As Michael Ovitz reached his breaking point at the all-powerful talent agency C.A.A., which he had run like a warlord since cofounding it in 1975, he did the unthinkable: He insulted a superstar. It was 1995. Barbra Streisand was on the phone, complaining at length about sexism and unequal pay for women in Hollywood, when Ovitz blew a fuse. “Barbra,” he said, “you know my 15-year-old son? All he and his friends think about is girls, but you’re no longer on their list.”
The younger, slicker Ovitz would never have done such a thing. He explains in his back-patting new memoir that he specialized in keeping clients happy by identifying and then fulfilling their wildest dreams. As he says here: “It’s only blarney if you can’t make it happen. If you can, then it’s the truth — and the truth is the supreme sales tool.” A lot has been written about the more noxious qualities that outweighed Ovitz’s gift for flattery. But for a while he was making, he says, 300 calls a day to keep people happy. He would spend typical afternoons on the phone going from “Spielberg to Kubrick to De Niro to Hoffman to Murray, each call as important as the rest.”
Why is this book titled “Who Is Michael Ovitz?”? Some prospective readers will be young enough to pose this as an honest question: Who? They might not have any idea who Ovitz was before the high-profile incineration of his high-powered career more than 20 years ago. He got involved in the even more lucrative business of brokering sales of American movie studios to Japanese corporations (Columbia to Sony, MCA to Matsushita), and he began burning out at C.A.A. He left the agency and endured a brief, humiliating stint at Disney as second in command to Michael Eisner, famed for treating his underlings badly. For the select few still interested in Ovitz’s career, the self-searching title of this memoir promises a glimpse into What Made Mike Run.
But there’s very little self-reflection here. And the little there is seems a bit too neatly packaged. He writes of his life being “a story of three valleys” — the San Fernando Valley (his childhood home), Silicon Valley (where he is busy getting richer) and “a Valley I’d dug for myself.” He opens this book with a scene in which he watches “Terminator 2” and suddenly realizes that he used to be as ruthless, frightening and tough as the Arnold Schwarzenegger character.
“That was the image I took great care to project, anyway,” says the new and improved author. “It was an image I grew to hate.” You hated the cold, brutal, attention-commanding Ovitz? Take a number, sir.
Learning about C.A.A.’s rigid, Ovitz-imposed rules is one of the more interesting aspects of this memoir. Employees have talked about these rules, but they’re more interesting when articulated by the boss. Ovitz adapted the formal dress code enforced by one of his heroes, M.C.A.’s Lew Wasserman: suits, black shoes, white shirts, ties, no casual Fridays. (Wasserman may have been a hero, but when Ovitz was given the chance to deal him a tough business blow, he took it.) He was also influenced by many things Japanese and combative; sorry, no Zen. Ovitz famously had his troops read Sun Tzu’s “The Art of War,” and also insisted that they regularly read at least one newspaper and some magazines so they would have subjects to discuss with clients.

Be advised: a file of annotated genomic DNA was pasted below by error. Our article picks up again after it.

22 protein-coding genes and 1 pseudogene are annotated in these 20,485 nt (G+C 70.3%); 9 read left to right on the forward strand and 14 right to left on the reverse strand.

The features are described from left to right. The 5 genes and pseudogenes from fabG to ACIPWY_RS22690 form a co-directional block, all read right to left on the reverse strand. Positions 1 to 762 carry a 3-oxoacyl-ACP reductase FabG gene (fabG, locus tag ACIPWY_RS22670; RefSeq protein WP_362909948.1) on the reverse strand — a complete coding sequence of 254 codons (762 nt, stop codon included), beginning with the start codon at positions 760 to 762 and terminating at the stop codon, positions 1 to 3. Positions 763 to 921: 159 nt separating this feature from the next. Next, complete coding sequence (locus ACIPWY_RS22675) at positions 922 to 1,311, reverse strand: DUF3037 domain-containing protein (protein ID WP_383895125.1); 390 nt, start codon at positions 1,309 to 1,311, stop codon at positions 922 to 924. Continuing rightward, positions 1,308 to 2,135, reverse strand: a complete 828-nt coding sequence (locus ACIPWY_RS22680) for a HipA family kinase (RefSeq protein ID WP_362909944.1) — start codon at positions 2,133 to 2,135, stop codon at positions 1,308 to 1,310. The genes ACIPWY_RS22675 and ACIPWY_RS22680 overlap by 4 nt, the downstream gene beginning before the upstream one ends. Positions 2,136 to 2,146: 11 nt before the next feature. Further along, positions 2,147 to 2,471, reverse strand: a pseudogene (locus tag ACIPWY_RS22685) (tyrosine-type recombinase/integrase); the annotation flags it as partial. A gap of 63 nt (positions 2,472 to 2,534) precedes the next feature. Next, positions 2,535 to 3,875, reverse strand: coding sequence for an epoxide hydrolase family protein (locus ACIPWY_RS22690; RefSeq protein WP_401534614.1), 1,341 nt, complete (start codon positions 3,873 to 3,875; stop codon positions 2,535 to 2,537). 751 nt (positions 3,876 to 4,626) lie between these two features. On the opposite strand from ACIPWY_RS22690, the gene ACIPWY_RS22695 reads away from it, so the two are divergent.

For a man who once knew everybody who was anybody without having to advertise it, Ovitz has now become a shockingly frequent name-dropper. The book’s selection of photos is a trophy wall of very dated shots (some signed) of Ovitz hobnobbing with Hollywood royalty. There are pictures of him adorning magazine covers, and a reprint of a New Yorker cartoon that name-checks him. (“So what if he doesn’t know Ovid,” one glamorous young woman says to another. “He knows Ovitz.”)
The book cites the lists on which he has appeared (Most Fascinating, Most Powerful, Most Intriguing and so on), and even includes blurbs praising C.A.A.’s ad campaign for Coca-Cola. The trouble with all this vanity is that it obscures Ovitz’s real accomplishments. The Coke campaign was a coup; it overturned the advertising model of an army of hacks and substituted a small, Ovitz-led S.W.A.T. team ready to throw conventional ad precepts out the window. Ovitz proved that manpower didn’t matter as much as having the right man. But he can’t tell this story or any of the others in this book without a brag tag. Most of its anecdotes end with lines like: “The movie grossed close to $300 million.”
Ovitz also displays a pettiness that just won’t quit. Despite the occasional psycho-gloss (“Bullied as a child, I spent my life bullying back”), he cannot stop competing with Ron Meyer, who was his longtime C.A.A. partner and close friend, until he was not. Even by Ovitz’s account, Meyer has a long list of legitimate grievances, many having to do with Ovitz’s simple greed. The two supposedly patched things up in 2016. And yet here we have Ovitz saying that two of his clients thanked him at the Oscars, whereas — nya-nya — Cher didn’t thank Ron. And she thanked her hairdresser.
Ovitz is in his 70s, and claims that he’s trying to make peace with his rivals and amends for his terrible reputation. He’s written this book hoping to accomplish that, but the memoir defines him better than he might like. Who is Michael Ovitz? A killer turned would-be sage. A visionary who won’t look inward. A guy who can’t get over who he used to be.
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